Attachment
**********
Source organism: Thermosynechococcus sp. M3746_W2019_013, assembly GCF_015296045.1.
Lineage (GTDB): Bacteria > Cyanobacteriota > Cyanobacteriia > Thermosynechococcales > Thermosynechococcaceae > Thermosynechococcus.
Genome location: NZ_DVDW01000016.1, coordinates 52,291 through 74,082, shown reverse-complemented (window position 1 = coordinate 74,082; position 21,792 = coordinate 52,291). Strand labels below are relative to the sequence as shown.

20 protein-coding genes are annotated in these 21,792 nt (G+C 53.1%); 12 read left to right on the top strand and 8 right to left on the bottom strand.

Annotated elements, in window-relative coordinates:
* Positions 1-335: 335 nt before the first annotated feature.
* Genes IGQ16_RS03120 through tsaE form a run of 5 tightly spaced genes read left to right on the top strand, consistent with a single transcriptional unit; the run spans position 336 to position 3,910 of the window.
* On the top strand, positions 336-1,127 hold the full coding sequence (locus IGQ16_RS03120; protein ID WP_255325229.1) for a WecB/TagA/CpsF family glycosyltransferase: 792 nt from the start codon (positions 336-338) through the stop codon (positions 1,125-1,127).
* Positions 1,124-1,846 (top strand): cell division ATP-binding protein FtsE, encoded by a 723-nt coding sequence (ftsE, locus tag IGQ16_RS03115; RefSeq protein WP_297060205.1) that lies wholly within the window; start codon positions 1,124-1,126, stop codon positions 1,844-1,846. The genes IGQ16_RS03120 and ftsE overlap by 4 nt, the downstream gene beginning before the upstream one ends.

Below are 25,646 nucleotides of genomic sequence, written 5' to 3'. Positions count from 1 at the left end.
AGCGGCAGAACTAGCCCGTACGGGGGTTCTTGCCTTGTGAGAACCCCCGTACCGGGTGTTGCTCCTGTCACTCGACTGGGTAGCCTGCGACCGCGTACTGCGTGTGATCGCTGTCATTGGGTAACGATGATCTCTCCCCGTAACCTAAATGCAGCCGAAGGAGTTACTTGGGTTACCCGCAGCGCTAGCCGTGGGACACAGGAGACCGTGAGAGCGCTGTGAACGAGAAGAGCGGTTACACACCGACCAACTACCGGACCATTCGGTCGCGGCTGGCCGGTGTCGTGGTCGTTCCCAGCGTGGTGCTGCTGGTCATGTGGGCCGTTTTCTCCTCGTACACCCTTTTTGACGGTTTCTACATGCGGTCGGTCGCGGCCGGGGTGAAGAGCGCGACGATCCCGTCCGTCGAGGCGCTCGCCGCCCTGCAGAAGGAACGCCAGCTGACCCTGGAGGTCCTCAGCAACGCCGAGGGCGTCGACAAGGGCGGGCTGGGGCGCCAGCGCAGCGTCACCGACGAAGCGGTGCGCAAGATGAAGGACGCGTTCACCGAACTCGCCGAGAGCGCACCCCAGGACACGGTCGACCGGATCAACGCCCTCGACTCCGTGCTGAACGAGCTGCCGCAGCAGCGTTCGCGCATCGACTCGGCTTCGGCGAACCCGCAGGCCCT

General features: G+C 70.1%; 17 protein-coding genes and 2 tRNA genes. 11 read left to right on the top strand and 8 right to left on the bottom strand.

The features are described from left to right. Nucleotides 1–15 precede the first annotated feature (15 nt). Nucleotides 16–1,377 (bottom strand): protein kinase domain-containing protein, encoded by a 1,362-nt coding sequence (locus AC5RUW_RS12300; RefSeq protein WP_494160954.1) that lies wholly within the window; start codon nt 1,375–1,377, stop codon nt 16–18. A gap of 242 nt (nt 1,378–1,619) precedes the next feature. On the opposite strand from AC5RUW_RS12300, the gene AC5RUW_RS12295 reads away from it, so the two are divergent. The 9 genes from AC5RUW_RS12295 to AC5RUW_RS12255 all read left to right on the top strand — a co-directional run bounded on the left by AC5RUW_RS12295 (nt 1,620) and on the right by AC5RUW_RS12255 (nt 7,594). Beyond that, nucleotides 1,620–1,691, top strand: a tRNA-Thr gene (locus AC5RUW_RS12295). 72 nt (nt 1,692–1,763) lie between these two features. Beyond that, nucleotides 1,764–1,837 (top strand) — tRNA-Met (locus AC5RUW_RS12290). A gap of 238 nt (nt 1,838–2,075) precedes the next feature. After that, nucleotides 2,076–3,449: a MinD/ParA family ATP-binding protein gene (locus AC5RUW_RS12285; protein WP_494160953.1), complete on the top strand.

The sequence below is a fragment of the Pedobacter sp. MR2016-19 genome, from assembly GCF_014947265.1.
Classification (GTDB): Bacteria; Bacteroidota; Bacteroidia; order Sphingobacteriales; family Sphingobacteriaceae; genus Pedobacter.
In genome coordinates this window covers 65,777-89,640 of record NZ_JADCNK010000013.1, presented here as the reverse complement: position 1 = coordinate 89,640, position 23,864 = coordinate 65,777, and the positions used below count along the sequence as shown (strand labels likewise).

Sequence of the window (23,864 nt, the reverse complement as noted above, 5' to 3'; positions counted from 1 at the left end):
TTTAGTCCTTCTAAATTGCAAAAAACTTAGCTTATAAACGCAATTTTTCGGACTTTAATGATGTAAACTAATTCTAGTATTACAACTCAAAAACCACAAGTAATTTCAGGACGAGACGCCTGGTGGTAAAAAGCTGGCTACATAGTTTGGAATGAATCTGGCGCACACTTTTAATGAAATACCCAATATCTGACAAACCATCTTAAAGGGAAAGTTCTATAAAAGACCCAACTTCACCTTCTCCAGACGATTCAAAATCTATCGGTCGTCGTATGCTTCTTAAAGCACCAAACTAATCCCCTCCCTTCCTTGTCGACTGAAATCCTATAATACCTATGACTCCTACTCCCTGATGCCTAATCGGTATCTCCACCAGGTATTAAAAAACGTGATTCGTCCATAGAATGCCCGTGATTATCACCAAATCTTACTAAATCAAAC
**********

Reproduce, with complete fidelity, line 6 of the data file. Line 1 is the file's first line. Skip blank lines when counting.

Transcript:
* Positions 1-335: 335 nt before the first annotated feature.